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Following 13-second KO win in debut, jiu-jitsu star Rafael Lovato fully believes he can win Bellator title


One of the few non-Brazilians to win a jiu-jitsu world championship as a black belt, Rafael Lovato shocked the MMA world in his Bellator debut when he knocked out his opponent out in a mere 13 seconds. Back to the cage four months later, he aims to impress once again.

The decorated grappler will meet Mike Rhodes in the preliminary portion of Friday’s Bellator 181 in Thackerville, and sees the UFC veteran as his toughest opponent so far in MMA as he enters his sixth MMA bout.

"He has a lot of experience, comes from a really great camp,” Lovato told MMA Fighting. "He's very well-rounded, great stand-up, he’s won fights by knockout and submission, so I have a lot of respect for him.

"He’s on a roll right now, four wins since his loss in the UFC, so he’s obviously focused and trying to come back 100 percent and make his mark. He’s in a big show now with Bellator. I believe I have a lot of experience on my own way. This is going to be a very skillful fight and hopefully the fight of the night."

Although Lovato starched his last opponent with a high kick in seconds, he doesn’t expect his opponents to see him with different eyes.

"Regardless of who (my opponents) are, I believe that I'm gone have the advantage on the ground, unless some of the current best jiu-jitsu guys happen to go into MMA,” he said. "I just don't think there’s anybody that’s gonna have my experience on the ground.

"I wanna have a great clean performance. I want to keep the fight where I'm best at all time. (If) I have the opportunity to put him on the floor, I plan on capitalizing all my years in jiu-jitsu and hopefully get the finish. But I'm ready for whatever the fight can bring.”

Lovato knows that his pure grappling skills will always superior than his opponents, and loves the challenge of balancing his training to compete in a different sport after devoting decades of his life to one martial art only.

"There’s so many areas you have to continue to get better at with jiu-jitsu, wrestling, muay thai, and you have strength and conditioning, you have your sparring days, there's a lot to manage and balance,” Lovato said. "I put a lot of focus on the muay thai because it's the newest piece of the puzzle for me, but I don't shy away from continually training my jiu-jitsu and bring in new positions and new ways to attack and blend my MMA game with my jiu-jitsu game.

"There's definitely some areas of the game right now on the ground that I feel I've improved over this camp, so my jiu-jitsu is still getting better. I still put the gi on and train in the gi. I wanna keep my jiu-jitsu better, but at the same time, I hope my biggest growth is in the areas I'm not world class at."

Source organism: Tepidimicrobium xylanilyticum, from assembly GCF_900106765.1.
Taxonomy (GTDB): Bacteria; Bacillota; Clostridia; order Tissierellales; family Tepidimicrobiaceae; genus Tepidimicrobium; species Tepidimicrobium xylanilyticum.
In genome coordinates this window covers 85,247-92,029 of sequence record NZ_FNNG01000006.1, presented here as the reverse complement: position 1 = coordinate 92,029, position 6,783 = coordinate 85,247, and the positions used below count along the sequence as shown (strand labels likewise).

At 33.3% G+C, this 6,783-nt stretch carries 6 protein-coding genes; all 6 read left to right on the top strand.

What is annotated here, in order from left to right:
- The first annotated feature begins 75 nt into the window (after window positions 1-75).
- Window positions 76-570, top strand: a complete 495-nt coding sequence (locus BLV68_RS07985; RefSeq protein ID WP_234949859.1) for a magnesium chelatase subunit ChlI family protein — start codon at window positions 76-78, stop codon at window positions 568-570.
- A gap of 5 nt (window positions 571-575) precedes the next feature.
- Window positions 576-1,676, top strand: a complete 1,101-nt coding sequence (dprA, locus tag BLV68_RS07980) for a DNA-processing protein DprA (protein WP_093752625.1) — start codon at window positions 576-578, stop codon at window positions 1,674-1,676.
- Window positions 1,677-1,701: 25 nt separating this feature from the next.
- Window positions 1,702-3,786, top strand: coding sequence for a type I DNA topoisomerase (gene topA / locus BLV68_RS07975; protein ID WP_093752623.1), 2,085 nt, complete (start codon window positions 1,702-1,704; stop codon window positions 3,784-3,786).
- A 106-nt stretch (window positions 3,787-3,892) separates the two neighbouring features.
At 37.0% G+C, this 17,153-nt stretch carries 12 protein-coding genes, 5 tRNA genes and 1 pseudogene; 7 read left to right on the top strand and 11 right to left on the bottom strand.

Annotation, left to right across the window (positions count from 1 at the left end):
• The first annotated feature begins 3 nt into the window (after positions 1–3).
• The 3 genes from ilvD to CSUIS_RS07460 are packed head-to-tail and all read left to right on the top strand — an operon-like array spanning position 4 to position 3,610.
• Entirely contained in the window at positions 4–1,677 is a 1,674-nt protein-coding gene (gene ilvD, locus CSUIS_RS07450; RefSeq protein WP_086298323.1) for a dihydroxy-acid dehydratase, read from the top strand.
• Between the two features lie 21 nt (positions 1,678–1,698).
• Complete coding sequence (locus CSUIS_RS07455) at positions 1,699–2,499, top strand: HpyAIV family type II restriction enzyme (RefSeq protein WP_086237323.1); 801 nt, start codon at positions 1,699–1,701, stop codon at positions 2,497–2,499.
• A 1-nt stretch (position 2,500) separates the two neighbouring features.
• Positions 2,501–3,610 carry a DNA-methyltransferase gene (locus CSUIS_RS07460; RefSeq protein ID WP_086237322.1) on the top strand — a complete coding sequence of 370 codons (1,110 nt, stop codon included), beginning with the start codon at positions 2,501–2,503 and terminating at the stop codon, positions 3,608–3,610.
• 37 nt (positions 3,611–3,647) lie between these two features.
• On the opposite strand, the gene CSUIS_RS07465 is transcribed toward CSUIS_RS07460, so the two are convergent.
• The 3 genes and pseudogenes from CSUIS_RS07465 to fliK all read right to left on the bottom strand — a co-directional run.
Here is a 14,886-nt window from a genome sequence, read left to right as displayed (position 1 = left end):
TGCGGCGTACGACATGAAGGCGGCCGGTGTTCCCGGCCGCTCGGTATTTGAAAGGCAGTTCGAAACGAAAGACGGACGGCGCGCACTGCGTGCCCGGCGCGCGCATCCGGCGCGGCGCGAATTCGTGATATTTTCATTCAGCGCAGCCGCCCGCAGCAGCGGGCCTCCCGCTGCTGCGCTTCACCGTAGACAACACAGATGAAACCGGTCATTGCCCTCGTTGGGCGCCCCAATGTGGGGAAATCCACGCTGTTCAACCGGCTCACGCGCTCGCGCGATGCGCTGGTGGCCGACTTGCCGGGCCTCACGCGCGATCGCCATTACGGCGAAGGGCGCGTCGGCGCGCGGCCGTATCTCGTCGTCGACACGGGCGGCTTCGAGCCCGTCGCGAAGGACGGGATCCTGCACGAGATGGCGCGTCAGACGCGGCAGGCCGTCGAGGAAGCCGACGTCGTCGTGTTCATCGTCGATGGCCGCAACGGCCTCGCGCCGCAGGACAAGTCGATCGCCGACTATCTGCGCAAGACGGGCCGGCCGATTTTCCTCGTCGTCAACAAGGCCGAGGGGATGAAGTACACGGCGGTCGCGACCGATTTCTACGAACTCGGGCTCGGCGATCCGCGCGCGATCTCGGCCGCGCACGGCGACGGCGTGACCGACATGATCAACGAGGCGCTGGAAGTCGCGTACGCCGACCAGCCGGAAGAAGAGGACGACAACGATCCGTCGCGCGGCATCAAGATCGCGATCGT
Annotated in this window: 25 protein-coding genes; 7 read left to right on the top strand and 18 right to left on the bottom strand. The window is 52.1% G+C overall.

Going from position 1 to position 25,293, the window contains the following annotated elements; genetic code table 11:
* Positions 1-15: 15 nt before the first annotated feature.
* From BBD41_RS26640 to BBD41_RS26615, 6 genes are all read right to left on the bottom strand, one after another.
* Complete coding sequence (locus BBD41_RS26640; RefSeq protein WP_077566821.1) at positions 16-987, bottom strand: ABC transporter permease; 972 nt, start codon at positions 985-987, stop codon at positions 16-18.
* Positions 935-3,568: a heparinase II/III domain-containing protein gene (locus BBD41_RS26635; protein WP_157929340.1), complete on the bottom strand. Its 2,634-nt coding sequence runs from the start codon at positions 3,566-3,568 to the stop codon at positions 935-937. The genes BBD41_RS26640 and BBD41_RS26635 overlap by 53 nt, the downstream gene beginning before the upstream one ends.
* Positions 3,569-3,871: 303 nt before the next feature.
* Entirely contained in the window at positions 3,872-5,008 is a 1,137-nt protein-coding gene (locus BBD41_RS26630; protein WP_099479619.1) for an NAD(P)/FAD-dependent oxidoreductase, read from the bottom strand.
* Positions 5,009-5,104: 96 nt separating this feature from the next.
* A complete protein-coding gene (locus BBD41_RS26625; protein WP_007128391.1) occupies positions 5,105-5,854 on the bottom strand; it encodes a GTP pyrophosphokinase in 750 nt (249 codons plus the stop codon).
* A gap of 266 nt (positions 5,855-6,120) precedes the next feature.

"Now it’s not just a submission threat, but it's also the ground and pound threat,” he continued. "I can add a whole other treats to my jiu-jitsu game. There's this other level that helps you advance fast because when you're getting hit you make mistakes and open space for submissions or for a better positioning.”

Lovato showed his evolution in the stand-up area in his last fight, and wouldn’t change the recipe ahead of his second Bellator bout.

Before flying to Oklahoma for Bellator 181, Lovato spent some time at the Evolucao Thai gym in Brazil, with coaches Andre Dida and Mauricio Veio and MMA fighters Wanderlei Silva, Francisco Trinaldo and Rafael Carvalho, to work on his muay thai skills.

"I put myself right in the fire,” he said. "For every fight, I go to Curitiba, Brazil. I've been there six times now, and always do big portion of my training there, training with some of the best stand-up fighters in MMA. Pretty much everybody there has what I don't, the opposite of me. I'm a ground specialist and they are muay thai specialists.

"As you know, they are specialized in ‘porrada' ('beating', in Portuguese), a whole other style [laughs]. Very, very intense, coming from the Chute Boxe lineage, but it’s such a science. And their approach to the technique and how they see the game just falls right in how I see jiu-jitsu. I feel I'm learning and evolving very fast.”

With a 5-0 MMA record that includes winning and defending the Legacy FC middleweight championship in 2016, the 34-year-old black belt knows he has no time to waste in the sport.

He started it as a challenge, and now just wants to collect belts.

"Just like anything else that I've ever done, I'm here to challenge myself against the best, and I want to show that I am the best,” Lovato said. "Originally, it started of me fighting MMA to experience and just know what it's like and know that I did it. Since then, I've loved it more and more. It's not that I love fighting somebody, beating someone up, but the learning and experience of putting everything together and seeing who I am as a martial artist.

"It's so gratifying, and I have no intention to stop anytime soon. Once I got that Legacy title, it's like 'now let's go to the next level.' Now, that I'm in Bellator I have the same goal. I want to become the champion. I full believe that I have all the potential to do so."

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